Analysis of Dickinson's Loaded Gun Poem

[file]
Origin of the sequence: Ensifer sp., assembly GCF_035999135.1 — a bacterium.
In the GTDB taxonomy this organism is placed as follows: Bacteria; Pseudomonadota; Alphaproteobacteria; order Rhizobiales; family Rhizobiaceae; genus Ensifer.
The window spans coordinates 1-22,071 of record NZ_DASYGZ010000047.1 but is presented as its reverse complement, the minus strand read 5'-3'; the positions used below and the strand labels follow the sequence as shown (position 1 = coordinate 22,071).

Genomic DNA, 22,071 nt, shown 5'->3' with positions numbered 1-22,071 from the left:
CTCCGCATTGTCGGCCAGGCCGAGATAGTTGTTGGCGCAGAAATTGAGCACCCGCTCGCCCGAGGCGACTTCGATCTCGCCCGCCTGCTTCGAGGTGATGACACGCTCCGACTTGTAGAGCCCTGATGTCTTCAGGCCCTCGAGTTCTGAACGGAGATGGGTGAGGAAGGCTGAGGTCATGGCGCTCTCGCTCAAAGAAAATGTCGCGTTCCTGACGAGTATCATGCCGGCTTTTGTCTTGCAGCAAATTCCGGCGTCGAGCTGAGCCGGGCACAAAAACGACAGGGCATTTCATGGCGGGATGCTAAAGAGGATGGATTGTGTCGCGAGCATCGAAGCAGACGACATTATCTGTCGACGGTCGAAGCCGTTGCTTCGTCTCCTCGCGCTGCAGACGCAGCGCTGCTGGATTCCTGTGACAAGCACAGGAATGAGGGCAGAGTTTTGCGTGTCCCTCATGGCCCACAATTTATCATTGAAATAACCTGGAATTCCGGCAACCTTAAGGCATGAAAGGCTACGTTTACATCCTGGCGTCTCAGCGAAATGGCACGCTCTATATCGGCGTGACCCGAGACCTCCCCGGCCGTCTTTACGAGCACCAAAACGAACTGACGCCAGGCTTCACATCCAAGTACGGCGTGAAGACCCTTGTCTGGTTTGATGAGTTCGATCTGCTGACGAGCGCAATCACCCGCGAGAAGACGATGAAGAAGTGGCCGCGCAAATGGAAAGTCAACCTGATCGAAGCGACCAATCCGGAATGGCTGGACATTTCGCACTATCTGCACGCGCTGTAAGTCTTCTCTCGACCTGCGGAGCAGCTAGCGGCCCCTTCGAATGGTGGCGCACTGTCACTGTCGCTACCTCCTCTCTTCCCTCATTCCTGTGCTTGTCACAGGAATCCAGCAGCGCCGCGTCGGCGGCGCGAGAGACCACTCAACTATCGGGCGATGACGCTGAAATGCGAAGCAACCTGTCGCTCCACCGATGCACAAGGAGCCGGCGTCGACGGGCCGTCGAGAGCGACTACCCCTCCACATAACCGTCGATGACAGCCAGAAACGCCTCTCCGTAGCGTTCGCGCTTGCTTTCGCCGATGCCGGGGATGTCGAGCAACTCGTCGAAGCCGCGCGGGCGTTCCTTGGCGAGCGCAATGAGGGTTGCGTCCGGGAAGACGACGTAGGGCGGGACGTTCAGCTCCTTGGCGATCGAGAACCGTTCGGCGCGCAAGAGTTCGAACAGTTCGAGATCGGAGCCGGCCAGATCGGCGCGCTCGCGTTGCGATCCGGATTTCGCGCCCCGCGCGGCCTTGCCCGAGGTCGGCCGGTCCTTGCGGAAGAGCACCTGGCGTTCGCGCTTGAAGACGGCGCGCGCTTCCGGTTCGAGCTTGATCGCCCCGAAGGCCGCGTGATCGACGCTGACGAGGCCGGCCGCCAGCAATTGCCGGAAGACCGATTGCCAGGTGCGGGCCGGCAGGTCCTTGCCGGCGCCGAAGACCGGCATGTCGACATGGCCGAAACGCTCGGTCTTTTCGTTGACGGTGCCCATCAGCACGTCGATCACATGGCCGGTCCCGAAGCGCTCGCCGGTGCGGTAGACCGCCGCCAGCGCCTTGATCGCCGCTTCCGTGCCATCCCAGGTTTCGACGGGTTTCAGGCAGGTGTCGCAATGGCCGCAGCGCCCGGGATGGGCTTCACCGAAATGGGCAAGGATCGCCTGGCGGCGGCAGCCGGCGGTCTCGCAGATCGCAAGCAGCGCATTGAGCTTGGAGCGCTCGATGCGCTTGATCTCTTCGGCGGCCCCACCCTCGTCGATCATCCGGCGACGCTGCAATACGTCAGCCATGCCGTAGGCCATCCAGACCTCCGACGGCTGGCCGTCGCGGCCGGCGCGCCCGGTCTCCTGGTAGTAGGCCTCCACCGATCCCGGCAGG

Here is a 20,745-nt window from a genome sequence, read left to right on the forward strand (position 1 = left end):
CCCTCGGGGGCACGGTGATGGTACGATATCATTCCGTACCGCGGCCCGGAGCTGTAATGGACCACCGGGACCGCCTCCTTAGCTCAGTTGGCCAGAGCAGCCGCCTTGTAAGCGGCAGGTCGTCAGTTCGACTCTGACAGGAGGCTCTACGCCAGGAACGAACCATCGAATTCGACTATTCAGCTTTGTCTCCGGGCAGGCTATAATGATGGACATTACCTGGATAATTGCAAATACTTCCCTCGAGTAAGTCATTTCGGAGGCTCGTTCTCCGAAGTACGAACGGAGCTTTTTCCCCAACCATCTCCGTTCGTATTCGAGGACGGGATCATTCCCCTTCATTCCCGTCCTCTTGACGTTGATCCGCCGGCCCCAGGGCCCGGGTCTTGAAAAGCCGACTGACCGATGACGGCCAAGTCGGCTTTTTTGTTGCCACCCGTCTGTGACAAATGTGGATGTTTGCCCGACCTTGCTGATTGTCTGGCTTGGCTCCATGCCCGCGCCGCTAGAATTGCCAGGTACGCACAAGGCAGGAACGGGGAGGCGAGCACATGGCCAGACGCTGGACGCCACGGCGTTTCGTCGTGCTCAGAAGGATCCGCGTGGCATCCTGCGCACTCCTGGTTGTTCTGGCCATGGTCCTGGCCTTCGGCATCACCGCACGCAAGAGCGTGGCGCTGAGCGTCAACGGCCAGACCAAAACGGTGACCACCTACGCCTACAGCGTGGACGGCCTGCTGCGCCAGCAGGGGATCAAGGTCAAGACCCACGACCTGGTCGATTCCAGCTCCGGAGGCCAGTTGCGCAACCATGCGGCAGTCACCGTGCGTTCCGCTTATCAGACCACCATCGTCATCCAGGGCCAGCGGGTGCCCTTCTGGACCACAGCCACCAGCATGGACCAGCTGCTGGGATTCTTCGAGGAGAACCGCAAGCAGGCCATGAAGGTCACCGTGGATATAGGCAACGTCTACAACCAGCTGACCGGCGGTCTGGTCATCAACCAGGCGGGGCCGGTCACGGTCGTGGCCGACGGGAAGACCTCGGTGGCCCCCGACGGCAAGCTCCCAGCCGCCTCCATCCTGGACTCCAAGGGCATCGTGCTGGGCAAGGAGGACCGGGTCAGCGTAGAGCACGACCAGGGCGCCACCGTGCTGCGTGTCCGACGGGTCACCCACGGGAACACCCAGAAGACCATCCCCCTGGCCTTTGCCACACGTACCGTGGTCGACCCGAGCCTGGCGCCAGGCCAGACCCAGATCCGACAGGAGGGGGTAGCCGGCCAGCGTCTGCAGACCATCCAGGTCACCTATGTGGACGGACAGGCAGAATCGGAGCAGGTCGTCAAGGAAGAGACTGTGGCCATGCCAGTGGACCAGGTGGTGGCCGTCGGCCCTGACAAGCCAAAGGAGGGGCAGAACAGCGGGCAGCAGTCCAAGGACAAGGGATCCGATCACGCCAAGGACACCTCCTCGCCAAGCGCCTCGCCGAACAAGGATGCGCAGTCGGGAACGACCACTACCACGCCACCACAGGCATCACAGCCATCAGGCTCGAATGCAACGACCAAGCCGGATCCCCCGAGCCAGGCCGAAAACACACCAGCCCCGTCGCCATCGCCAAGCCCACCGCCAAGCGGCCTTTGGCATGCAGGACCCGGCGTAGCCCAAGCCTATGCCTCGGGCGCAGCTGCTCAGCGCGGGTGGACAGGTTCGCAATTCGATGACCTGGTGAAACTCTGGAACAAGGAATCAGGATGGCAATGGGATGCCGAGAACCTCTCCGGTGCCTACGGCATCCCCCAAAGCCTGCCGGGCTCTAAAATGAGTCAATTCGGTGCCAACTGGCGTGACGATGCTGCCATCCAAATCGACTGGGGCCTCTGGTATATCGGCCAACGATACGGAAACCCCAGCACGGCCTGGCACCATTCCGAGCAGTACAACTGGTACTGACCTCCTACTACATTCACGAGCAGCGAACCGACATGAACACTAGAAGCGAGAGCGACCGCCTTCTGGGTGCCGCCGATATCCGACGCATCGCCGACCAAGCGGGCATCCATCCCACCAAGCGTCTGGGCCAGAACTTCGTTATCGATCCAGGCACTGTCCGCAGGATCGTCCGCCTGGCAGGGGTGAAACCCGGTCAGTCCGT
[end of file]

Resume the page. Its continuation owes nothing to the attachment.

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In the poem 764 of The Norton Anthology which starts "My Life had stood - a Loaded Gun -" (line 1), Emily Dickinson takes on the role of a married woman of the nineteenth century whose husband owns and completely controls her. The woman, whose voice Dickinson wrote from, reflects on the importance of her husband's life to hers and her dependency on him being there to direct her life. Dickinson never married and lived a secluded life in her family's home, only ever leaving the house for one year before returning again. Though she did not marry, the traditional roles of women still restricted her to live in the home of her family and under the ruler ship of her father like the rest of the women in the house. Some of her close friends and family also married. Throughout this poem Dickinson is able to mock the typical marriage and roles that the nineteenth century expects of women. In the first stanza Dickinson wrote that the nineteenth century woman spent the early part of her life waiting for a man to direct it. The woman, like most nineteenth century women, spent the early part of her life in her family's home under the rule of her father. She stood in the corners not really being used or appreciated and not being completely directed or told what to do. The "Loaded Gun" symbolizes the woman's life, meaning that she had spent her life waiting around until "The Owner passed - identified - / And carried" (3-4) her away. She awaited the day when a man would come to identify and choose her for a wife or otherwise stay in the same home under her father's rule for the rest of her life much like Emily Dickinson did herself. When she married the husband took on the role of the "Owner" and the woman became another possession the husband controlled. The woman, or "Loaded Gun," being a tool ready for use and in need of ownership to amount to anything. Through the second stanza Dickinson emphasizes how the nineteenth century wife is this tool. The hunter also...
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